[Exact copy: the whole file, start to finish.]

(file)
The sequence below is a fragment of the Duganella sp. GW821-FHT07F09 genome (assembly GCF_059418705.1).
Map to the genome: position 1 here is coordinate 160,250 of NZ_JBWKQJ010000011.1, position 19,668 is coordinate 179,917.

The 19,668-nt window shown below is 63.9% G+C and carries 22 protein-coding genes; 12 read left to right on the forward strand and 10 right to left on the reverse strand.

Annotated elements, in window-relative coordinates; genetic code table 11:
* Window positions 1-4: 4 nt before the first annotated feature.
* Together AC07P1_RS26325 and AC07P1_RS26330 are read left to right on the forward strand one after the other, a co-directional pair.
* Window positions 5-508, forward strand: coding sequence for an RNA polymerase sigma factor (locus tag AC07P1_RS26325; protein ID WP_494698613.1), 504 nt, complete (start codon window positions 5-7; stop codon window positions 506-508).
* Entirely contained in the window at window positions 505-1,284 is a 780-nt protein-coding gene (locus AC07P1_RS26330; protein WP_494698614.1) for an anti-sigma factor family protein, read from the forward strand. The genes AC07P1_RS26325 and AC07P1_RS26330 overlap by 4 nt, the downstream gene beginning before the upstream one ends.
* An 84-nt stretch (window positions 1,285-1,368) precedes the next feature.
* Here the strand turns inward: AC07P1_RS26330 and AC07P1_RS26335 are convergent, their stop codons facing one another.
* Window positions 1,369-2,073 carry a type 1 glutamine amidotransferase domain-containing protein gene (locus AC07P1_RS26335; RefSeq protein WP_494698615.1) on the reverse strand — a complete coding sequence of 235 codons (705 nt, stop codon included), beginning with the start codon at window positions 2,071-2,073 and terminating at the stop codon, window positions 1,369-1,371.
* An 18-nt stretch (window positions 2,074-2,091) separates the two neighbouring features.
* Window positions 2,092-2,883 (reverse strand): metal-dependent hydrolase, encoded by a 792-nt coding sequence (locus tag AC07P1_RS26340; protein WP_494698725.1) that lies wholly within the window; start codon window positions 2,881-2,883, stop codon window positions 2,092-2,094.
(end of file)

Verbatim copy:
The sequence below is a fragment of the Duganella sp. GW821-FHT07F09 genome (assembly GCF_059418705.1).
Map to the genome: position 1 here is coordinate 160,250 of NZ_JBWKQJ010000011.1, position 19,668 is coordinate 179,917.

The 19,668-nt window shown below is 63.9% G+C and carries 22 protein-coding genes; 12 read left to right on the forward strand and 10 right to left on the reverse strand.

Annotated elements, in window-relative coordinates; genetic code table 11:
* Window positions 1-4: 4 nt before the first annotated feature.
* Together AC07P1_RS26325 and AC07P1_RS26330 are read left to right on the forward strand one after the other, a co-directional pair.
* Window positions 5-508, forward strand: coding sequence for an RNA polymerase sigma factor (locus tag AC07P1_RS26325; protein ID WP_494698613.1), 504 nt, complete (start codon window positions 5-7; stop codon window positions 506-508).
* Entirely contained in the window at window positions 505-1,284 is a 780-nt protein-coding gene (locus AC07P1_RS26330; protein WP_494698614.1) for an anti-sigma factor family protein, read from the forward strand. The genes AC07P1_RS26325 and AC07P1_RS26330 overlap by 4 nt, the downstream gene beginning before the upstream one ends.
* An 84-nt stretch (window positions 1,285-1,368) precedes the next feature.
* Here the strand turns inward: AC07P1_RS26330 and AC07P1_RS26335 are convergent, their stop codons facing one another.
* Window positions 1,369-2,073 carry a type 1 glutamine amidotransferase domain-containing protein gene (locus AC07P1_RS26335; RefSeq protein WP_494698615.1) on the reverse strand — a complete coding sequence of 235 codons (705 nt, stop codon included), beginning with the start codon at window positions 2,071-2,073 and terminating at the stop codon, window positions 1,369-1,371.
* An 18-nt stretch (window positions 2,074-2,091) separates the two neighbouring features.
* Window positions 2,092-2,883 (reverse strand): metal-dependent hydrolase, encoded by a 792-nt coding sequence (locus tag AC07P1_RS26340; protein WP_494698725.1) that lies wholly within the window; start codon window positions 2,881-2,883, stop codon window positions 2,092-2,094.